We all have a soft spot in our heart for kitschy Halloween parties. The unapologetic decorations of orange-and-black everything; the finger food that looks like fingers; the cackling candy bowl.
And I'll be the first to admit that I have a complicated relationship with candy corn (I know it's just wax and sugar, but why is it so fun to eat?)
And while it's fine and good to embrace the Halloween spirit on the street, in the office, or at the bank, it's a whole other situation in your own home.
If you, like me, straddle the world of children whose only thoughts are how much candy they can grab and adults who have to chaperone these children to get said candy, Halloween can be a bit of a question mark.
Solution: Throw a semi-adult Halloween party. You can still eat so much candy you'll have a bellyache, but you can also drink boozy cider! And do Halloween crafts. The best part is, you don't need to wear a costume.
Here's are the rules:
1. Say no to candy corn. In fact, I challenge you to skip storebought candy altogether for your party. If you need to stock up on some fun-size candies for the wee trick-or-treaters, do it—but you and your guests deserve better. (Though if you have a secret stash in your freezer for tough times, I will not judge). Make your own version of the storebought treats you grew up with (I'm partial to the Cookies and Cream bar).
Or, make a few different versions of chocolate bark and place bowls around the room. Have guests vote on their favorite version with their mouths.
2. Put a moratorium on black food coloring. Or food coloring of any kind, really. If you want a dessert the color of a moonless night, try this chocolate cake (it's vegan! If you or your guests care about that). If you want to be fancy, make some squid ink risotto.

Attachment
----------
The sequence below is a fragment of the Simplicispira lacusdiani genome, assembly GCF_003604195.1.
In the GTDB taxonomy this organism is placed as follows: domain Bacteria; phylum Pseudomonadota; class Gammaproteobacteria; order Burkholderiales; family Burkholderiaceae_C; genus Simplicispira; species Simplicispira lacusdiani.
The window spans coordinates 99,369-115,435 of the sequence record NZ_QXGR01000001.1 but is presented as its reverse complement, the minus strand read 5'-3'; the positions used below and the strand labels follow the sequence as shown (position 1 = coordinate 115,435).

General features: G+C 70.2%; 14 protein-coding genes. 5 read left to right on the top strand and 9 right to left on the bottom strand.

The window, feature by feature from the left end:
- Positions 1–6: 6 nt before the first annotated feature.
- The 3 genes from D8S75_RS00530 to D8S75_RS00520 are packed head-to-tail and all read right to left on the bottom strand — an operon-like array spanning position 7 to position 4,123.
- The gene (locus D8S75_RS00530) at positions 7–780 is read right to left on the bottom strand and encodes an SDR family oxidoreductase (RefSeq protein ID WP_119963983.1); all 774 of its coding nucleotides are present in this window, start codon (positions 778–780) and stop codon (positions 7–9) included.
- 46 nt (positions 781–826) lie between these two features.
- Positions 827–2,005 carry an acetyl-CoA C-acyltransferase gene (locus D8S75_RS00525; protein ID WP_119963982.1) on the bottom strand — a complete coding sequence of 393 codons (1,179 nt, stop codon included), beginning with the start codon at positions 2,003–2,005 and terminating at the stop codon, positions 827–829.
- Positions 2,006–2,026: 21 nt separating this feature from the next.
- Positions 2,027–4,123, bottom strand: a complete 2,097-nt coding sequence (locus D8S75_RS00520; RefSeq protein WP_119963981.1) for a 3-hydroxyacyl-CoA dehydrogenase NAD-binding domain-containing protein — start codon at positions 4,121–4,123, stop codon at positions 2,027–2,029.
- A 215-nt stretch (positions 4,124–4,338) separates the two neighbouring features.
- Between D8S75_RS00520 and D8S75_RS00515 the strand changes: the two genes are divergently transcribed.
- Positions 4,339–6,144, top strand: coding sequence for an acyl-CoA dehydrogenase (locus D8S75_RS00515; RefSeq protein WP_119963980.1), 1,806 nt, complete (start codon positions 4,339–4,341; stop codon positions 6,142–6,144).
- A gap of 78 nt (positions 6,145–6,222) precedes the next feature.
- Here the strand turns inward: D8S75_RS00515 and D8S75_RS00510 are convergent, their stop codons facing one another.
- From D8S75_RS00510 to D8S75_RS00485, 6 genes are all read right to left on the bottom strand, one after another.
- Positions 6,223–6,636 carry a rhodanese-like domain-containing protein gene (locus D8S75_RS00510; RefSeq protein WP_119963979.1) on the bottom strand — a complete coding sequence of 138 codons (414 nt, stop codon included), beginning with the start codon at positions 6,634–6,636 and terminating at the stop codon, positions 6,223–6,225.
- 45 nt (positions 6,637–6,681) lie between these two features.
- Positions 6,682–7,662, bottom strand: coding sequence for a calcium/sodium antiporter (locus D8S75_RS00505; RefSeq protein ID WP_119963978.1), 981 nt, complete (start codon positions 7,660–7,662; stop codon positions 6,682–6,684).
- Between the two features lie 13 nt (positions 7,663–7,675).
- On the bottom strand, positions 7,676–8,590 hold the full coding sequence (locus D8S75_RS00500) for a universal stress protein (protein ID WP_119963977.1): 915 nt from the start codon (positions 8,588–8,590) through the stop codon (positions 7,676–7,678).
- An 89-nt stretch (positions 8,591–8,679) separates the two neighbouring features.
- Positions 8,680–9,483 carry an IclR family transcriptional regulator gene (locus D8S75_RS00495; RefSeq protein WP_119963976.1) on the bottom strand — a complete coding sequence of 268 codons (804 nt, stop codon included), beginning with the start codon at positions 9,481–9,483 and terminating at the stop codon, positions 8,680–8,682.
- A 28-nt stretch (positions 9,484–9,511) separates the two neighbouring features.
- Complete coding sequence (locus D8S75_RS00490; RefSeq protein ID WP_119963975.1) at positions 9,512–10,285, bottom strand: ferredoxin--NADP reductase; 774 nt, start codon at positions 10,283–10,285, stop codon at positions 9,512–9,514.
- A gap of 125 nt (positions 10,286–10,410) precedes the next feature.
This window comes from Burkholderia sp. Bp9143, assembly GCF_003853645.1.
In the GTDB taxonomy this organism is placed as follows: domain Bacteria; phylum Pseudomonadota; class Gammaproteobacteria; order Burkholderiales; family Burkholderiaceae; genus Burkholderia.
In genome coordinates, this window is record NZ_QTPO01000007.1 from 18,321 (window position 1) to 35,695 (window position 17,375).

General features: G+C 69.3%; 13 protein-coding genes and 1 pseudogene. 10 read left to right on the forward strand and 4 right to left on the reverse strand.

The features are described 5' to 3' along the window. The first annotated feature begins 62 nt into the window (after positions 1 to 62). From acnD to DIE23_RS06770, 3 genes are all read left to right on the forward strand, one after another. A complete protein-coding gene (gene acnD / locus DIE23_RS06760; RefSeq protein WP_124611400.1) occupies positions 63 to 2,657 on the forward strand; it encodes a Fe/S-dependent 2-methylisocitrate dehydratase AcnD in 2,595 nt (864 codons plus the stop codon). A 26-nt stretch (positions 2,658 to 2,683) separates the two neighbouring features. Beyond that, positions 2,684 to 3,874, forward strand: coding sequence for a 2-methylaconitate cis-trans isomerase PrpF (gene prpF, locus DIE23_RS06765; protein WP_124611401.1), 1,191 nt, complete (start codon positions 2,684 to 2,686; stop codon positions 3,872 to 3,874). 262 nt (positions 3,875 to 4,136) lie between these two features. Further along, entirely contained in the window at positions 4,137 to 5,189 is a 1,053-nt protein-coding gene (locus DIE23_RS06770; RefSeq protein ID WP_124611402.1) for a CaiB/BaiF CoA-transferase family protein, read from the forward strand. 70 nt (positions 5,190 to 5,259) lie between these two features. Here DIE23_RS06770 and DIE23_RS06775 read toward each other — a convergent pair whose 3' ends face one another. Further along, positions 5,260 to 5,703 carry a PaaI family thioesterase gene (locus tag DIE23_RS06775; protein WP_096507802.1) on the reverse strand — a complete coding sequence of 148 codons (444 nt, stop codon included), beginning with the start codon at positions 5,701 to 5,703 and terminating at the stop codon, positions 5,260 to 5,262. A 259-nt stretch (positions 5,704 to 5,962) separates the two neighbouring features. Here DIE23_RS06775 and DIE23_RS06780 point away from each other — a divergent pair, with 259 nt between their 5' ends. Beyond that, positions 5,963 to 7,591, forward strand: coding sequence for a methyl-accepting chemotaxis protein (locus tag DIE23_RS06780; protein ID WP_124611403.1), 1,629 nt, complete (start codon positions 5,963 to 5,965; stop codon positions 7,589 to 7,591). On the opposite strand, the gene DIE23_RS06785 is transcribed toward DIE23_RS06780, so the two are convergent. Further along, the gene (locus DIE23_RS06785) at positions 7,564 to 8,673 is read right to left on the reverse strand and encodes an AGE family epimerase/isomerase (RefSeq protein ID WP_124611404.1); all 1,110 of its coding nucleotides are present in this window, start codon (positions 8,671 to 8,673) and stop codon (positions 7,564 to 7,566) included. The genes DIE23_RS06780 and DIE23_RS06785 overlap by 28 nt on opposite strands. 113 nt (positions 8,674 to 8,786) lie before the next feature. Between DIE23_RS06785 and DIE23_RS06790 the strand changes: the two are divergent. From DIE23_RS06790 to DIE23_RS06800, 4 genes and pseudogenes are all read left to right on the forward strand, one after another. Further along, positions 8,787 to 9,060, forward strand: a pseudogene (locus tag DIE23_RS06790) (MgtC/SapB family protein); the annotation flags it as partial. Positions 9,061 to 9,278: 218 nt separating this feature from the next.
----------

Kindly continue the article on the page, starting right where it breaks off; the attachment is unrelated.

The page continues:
4. Choose a simple, satisfying entree.
Make something that's special and warming and super-savory, to balance the avalanche of sweets you're surely consuming. The ultimate non-cheesy Halloween party main is also the cheesiest: fondue. If you don’t have a fondue pot and those delicate slender fondue forks, you can use a wide pot or a Dutch oven and regular old forks. But first, ask your friends—odds are one of them has her aunt’s fondue pot in a closet somewhere.
If you want to avoid the fondue situation overall, go for a baked pasta—this version is pretty fall-a-rific. Assemble it ahead of time and bake it off when your guests arrive.
Make sure to serve a salad of some sort to cut through all the cheese (yes, even on Halloween you should still attempt to eat green things).
5. Do a Halloween craft.
I'm especially fond of crafts that you can eat afterwards, like carving pumpkins and roasting their seeds into salty, crunchy pepitas. Ask guests to B.Y.O.-pumpkin if you want to cut down on costs, and be sure to have a batch of pepitas ready to snack on as you carve. You can either eat your roasted seeds or send guests home with a bagful.
6. No apple bobbing. Because that is unsanitary, and also incredibly difficult. Plus, I’d rather have my apples covered in chocolate and caramel.
7. Minimize the decoration. Skip the orange and black garlands of construction paper and fake spider webs (unless you want to be cleaning those things off your trees and porch for forever).
Just light a few candles for spookiness and maybe add a decorative gourd or two to your table. Power-drill the pumpkin you made pepitas from. Maybe put some nice dead flowers in a vase to symbolize the proximity of the spirit world. Or not.
8. Skip the punch with eyeballs floating in it. Instead, make a steaming pot of appropriately autumnal booze, like mulled wine or hot cider. You could also make hot chocolate and have guests add their own nips of liqueur, but then again, you might want to save that for a party of its own.
How do you party on Halloween? Do you stay home alone with a thriller and hand out candy or put on a costume and go out? Tell us in the comments.
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